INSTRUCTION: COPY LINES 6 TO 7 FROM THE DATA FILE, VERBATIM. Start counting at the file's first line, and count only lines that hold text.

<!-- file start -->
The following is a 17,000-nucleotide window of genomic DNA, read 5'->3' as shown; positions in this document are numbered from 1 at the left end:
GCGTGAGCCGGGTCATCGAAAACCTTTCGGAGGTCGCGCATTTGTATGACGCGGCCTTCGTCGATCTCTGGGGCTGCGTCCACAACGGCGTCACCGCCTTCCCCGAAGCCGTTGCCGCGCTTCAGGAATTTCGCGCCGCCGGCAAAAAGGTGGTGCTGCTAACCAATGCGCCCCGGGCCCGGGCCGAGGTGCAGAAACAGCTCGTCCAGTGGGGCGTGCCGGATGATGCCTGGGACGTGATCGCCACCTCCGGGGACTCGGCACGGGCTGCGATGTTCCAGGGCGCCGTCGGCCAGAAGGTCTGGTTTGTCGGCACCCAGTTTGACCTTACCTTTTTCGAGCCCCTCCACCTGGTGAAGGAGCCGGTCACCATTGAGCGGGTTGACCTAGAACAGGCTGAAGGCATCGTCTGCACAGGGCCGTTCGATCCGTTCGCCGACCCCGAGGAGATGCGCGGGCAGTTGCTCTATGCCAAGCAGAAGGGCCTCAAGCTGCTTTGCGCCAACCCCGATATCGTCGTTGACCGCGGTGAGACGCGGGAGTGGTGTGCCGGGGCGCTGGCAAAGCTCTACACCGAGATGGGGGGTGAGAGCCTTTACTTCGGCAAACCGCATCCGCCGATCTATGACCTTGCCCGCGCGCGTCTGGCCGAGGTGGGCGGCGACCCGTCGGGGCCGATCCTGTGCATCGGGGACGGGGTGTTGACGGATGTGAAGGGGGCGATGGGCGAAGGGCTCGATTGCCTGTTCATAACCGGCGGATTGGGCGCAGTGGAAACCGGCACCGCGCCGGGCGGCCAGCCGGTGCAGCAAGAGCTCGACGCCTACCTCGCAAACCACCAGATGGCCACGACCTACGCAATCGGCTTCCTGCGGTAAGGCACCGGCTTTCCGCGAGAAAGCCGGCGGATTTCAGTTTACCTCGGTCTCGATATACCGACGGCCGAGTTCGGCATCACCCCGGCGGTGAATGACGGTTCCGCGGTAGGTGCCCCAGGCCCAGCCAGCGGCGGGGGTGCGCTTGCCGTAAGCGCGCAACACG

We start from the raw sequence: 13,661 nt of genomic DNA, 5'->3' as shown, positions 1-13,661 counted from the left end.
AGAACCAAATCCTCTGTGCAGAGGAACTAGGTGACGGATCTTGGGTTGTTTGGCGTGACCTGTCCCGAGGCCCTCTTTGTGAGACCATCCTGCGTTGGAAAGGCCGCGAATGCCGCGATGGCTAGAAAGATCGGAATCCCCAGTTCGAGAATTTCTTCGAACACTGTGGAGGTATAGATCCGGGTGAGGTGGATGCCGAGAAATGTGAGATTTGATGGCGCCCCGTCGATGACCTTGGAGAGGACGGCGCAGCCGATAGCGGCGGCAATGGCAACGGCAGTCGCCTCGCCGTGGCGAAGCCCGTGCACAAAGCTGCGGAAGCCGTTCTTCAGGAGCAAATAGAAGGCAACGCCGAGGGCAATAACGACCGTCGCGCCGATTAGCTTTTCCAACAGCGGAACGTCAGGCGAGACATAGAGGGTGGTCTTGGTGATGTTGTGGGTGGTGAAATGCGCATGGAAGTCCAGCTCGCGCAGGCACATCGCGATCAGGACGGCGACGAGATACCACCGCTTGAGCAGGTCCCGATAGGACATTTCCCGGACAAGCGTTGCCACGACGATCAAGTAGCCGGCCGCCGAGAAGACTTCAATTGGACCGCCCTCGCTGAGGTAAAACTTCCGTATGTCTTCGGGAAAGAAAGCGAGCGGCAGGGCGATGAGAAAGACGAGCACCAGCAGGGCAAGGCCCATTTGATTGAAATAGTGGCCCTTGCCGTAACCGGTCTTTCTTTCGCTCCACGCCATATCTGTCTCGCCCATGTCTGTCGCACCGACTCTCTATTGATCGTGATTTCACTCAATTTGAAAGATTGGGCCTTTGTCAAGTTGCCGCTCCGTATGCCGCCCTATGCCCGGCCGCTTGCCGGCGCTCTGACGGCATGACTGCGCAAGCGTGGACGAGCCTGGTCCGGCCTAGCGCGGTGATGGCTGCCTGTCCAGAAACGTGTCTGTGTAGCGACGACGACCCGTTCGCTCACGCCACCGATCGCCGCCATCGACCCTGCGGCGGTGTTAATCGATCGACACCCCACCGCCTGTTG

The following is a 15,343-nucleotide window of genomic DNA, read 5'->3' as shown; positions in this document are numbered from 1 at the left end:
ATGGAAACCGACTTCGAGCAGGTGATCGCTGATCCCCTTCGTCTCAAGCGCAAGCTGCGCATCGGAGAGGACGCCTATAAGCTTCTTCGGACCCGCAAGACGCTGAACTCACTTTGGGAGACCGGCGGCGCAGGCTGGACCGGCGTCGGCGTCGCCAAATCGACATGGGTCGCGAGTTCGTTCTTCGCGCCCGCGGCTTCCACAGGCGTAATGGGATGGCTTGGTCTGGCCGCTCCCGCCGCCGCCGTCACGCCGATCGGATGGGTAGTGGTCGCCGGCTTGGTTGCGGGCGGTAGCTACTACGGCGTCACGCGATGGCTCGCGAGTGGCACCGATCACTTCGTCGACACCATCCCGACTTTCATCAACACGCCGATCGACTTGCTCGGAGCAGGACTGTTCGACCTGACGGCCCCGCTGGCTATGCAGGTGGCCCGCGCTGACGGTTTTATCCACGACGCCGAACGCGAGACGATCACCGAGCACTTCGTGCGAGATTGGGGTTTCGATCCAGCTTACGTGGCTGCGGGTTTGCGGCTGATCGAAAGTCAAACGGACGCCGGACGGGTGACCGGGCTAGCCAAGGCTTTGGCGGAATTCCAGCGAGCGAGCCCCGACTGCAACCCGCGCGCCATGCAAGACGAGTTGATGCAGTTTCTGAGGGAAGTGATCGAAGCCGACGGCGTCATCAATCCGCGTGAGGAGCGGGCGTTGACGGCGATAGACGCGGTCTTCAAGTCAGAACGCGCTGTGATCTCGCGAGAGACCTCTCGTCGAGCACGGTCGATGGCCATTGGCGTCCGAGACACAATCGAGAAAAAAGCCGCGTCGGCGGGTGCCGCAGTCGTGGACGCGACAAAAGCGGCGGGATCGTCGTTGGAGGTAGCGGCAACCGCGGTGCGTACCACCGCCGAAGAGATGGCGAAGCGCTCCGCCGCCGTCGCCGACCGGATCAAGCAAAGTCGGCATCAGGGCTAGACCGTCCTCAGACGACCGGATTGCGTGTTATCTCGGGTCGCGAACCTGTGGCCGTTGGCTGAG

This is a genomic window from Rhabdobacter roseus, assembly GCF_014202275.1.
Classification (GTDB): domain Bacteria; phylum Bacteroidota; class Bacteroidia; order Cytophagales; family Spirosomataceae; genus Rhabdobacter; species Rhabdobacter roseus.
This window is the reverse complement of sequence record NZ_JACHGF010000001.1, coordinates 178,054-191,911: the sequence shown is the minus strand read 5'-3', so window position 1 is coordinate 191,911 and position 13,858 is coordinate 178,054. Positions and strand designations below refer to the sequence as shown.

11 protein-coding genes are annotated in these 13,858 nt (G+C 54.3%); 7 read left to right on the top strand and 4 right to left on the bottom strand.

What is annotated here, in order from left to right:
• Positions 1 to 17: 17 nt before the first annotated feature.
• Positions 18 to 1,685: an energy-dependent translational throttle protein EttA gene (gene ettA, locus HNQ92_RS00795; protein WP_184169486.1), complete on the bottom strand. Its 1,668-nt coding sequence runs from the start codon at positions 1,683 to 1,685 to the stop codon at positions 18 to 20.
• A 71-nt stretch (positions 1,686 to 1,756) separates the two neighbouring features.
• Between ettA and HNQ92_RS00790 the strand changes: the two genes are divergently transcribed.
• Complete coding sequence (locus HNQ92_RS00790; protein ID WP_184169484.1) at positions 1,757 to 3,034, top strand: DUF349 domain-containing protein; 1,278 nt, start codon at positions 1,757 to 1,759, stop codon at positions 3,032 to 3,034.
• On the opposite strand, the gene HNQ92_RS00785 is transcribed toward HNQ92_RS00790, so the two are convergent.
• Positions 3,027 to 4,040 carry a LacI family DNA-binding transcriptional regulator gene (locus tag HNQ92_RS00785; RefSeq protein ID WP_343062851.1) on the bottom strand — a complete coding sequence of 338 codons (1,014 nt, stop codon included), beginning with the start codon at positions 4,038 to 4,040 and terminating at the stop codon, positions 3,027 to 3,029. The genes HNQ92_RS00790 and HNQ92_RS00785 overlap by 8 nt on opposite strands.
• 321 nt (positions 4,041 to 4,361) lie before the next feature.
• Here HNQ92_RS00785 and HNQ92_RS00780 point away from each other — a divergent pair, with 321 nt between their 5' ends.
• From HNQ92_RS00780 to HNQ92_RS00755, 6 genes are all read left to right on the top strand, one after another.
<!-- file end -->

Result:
ATGGAAACCGACTTCGAGCAGGTGATCGCTGATCCCCTTCGTCTCAAGCGCAAGCTGCGCATCGGAGAGGACGCCTATAAGCTTCTTCGGACCCGCAAGACGCTGAACTCACTTTGGGAGACCGGCGGCGCAGGCTGGACCGGCGTCGGCGTCGCCAAATCGACATGGGTCGCGAGTTCGTTCTTCGCGCCCGCGGCTTCCACAGGCGTAATGGGATGGCTTGGTCTGGCCGCTCCCGCCGCCGCCGTCACGCCGATCGGATGGGTAGTGGTCGCCGGCTTGGTTGCGGGCGGTAGCTACTACGGCGTCACGCGATGGCTCGCGAGTGGCACCGATCACTTCGTCGACACCATCCCGACTTTCATCAACACGCCGATCGACTTGCTCGGAGCAGGACTGTTCGACCTGACGGCCCCGCTGGCTATGCAGGTGGCCCGCGCTGACGGTTTTATCCACGACGCCGAACGCGAGACGATCACCGAGCACTTCGTGCGAGATTGGGGTTTCGATCCAGCTTACGTGGCTGCGGGTTTGCGGCTGATCGAAAGTCAAACGGACGCCGGACGGGTGACCGGGCTAGCCAAGGCTTTGGCGGAATTCCAGCGAGCGAGCCCCGACTGCAACCCGCGCGCCATGCAAGACGAGTTGATGCAGTTTCTGAGGGAAGTGATCGAAGCCGACGGCGTCATCAATCCGCGTGAGGAGCGGGCGTTGACGGCGATAGACGCGGTCTTCAAGTCAGAACGCGCTGTGATCTCGCGAGAGACCTCTCGTCGAGCACGGTCGATGGCCATTGGCGTCCGAGACACAATCGAGAAAAAAGCCGCGTCGGCGGGTGCCGCAGTCGTGGACGCGACAAAAGCGGCGGGATCGTCGTTGGAGGTAGCGGCAACCGCGGTGCGTACCACCGCCGAAGAGATGGCGAAGCGCTCCGCCGCCGTCGCCGACCGGATCAAGCAAAGTCGGCATCAGGGCTAGACCGTCCTCAGACGACCGGATTGCGTGTTATCTCGGGTCGCGAACCTGTGGCCGTTGGCTGAG

This is a genomic window from Rhabdobacter roseus, assembly GCF_014202275.1.